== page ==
It should go without saying that the HMX-W300’s primary feature is its durability. It’s waterproof up to 9.8 feet, shockproof, and fights dust and sand. In a couple drop tests, the camera most assuredly didn’t explode to bits, but it did scuff a bit. Nothing major though, and given the camera’s minimalist look, you aren’t sacrificing a beautiful body here.

Despite its no-frills design, the HMX-W300 does conceal a few hidden gems, including video and still filters. You have the option of adding fisheye, retro, negative, or a handful of other creative modes to your shoots.

Samsung HMX W300 review camcorder controls flash camcorderOf course what’s important here is how good the camcorder is with handheld, on-the-go video capture. The HMX-W300 shoots 1080p full HD and offers some noteworthy extras. You can bookmark clips and even add music snippets and pause video while recording.

The “auto-share” feature is a little misleading; there’s no button to connect to Wi-Fi and immediately zip your content to YouTube or Facebook as you might imagine. Instead when the unit is plugged in via USB to your PC, you can choose files to send to these respective sites. This eliminates a lot of the draw here – there’s no convenience factor for being away from the desk and able to send photo or video.

Performance and use

At this point, you’ve probably figured out the HMX-W300 is a limited camcorder. This thing is a steal for anyone who wants the quick and dirty underwater video and photo experience. That said, there are a few things that stand out during use.

For starters, bright sunlight will make display nearly useless. During testing out on the water in direct and bright sunlight, we couldn’t tell if we were taking pictures or video… and the result is a handful of videos in which people are posing for pictures, unknowingly being recorded.

Samsung HMX W300 review camcorder card slot hdmi flash camcorderLuckily the buttons make for quick use, getting you in and out of settings as fast as can be – which is a very necessary feature for underwater photography of any kind.

The still capture simply doesn’t stand a chance, though. The 5-megapixel BSI CMOS sensor tries its little heart out, but on dry land it’s not going to reveal any amazing images. Underwater, results are fairly average. Most tough still cams have some optical zoom and decent digital zoom, and better sensors to boot. Of course, most tough still cams are also at least double the price of the HMX-W300.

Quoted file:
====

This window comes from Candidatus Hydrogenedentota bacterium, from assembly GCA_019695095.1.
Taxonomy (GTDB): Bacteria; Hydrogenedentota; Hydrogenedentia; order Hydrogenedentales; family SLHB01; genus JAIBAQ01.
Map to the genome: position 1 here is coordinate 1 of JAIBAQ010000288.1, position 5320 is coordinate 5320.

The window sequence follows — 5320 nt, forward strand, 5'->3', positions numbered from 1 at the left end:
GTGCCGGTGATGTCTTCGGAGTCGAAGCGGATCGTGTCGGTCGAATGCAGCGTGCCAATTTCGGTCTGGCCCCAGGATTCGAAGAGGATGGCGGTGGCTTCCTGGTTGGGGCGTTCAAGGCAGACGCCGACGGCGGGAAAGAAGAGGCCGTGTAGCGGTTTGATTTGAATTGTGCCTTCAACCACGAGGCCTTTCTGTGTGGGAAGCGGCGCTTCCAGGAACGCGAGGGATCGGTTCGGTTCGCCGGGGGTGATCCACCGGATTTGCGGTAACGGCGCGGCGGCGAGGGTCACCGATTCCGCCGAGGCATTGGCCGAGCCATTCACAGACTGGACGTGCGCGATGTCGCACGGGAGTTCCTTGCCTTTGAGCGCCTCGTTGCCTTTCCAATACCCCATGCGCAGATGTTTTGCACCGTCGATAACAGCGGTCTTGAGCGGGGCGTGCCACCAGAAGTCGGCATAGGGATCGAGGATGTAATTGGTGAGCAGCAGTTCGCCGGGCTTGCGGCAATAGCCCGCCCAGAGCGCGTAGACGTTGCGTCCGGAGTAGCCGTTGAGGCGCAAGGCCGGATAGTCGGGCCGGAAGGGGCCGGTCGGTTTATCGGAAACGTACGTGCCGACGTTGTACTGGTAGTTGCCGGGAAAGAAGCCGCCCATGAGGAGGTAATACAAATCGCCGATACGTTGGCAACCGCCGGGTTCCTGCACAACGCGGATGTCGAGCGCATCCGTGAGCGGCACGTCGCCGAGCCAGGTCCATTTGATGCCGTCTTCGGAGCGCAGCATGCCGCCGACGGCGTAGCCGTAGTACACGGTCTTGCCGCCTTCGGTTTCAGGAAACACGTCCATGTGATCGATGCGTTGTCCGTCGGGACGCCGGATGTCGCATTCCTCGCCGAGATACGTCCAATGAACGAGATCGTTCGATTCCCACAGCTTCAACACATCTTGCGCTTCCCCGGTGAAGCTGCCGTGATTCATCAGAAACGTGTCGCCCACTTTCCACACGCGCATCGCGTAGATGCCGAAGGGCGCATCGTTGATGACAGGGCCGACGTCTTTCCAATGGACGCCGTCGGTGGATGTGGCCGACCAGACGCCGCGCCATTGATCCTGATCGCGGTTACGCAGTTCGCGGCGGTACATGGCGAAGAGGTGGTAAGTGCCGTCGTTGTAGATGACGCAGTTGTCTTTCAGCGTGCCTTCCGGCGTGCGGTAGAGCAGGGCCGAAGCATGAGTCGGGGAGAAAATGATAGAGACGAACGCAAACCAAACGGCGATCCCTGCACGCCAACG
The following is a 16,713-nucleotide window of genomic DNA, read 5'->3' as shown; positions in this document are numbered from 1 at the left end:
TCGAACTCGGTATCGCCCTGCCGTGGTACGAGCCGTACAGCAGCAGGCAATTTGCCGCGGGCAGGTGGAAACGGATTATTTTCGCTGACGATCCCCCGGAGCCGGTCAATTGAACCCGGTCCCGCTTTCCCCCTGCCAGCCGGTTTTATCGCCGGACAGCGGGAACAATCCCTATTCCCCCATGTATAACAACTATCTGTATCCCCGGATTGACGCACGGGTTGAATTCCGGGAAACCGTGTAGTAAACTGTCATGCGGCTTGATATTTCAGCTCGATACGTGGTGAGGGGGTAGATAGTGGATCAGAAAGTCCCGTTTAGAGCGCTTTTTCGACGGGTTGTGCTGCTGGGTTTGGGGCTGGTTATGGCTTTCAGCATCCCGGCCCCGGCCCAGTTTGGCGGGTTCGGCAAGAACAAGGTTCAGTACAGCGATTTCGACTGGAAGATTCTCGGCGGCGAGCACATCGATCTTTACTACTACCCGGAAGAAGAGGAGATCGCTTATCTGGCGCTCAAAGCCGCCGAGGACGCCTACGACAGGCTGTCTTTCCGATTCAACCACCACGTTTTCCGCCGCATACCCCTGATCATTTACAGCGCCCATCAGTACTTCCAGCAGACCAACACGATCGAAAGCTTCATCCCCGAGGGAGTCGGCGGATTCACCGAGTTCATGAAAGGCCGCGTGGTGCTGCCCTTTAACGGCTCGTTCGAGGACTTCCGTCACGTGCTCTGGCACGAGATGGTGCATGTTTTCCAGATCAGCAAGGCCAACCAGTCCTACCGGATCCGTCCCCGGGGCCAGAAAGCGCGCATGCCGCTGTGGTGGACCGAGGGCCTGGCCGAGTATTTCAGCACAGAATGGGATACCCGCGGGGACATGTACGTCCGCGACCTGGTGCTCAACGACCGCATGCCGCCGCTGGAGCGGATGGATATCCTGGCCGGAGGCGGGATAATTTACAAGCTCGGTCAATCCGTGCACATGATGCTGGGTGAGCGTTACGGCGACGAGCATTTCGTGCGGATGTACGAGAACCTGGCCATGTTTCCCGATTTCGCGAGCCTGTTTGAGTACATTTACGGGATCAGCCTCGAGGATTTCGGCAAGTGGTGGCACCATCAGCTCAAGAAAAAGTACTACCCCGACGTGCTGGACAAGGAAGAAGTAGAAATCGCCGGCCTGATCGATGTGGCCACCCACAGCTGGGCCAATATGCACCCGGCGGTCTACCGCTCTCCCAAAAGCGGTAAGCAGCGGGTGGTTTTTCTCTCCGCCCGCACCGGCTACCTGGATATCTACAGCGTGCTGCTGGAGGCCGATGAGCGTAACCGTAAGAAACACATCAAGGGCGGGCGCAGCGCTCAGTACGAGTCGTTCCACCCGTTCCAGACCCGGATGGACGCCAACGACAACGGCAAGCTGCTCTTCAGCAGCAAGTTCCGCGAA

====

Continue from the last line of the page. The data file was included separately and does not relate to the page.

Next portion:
The HMX-W300’s main selling point is its price; which is never a great indication of quality. But value-wise, this thing is a steal. You will be hard-pressed to find another device that shoots stills and video underwater for $139.

Of course, you’re also short-changing the results. You can’t expect to get top-notch quality while also paying a fraction of the price. But for a bare-bones device that will grab you videos and photos in extreme conditions and add underwater photography to your repertoire, then the HMX-W300 is surely one of the most affordable options for you.

Also, for anyone not willing to make a big investment in a hand-held camcorder yet (think about that person who’s gone through a variety of broken phones this year, or the teenager who loses interest all too quickly), then this damage-resistant, inexpensive, flexible device could fit the bill.


  • Inexpensive
  • Small and easy to hold
  • Simple user interface


  • Poor to average image quality
  • Auto share isn’t exactly auto share
  • Less than attractive design

Editors' Recommendations

Molly McHugh
Former Digital Trends Contributor
Before coming to Digital Trends, Molly worked as a freelance writer, occasional photographer, and general technical lackey…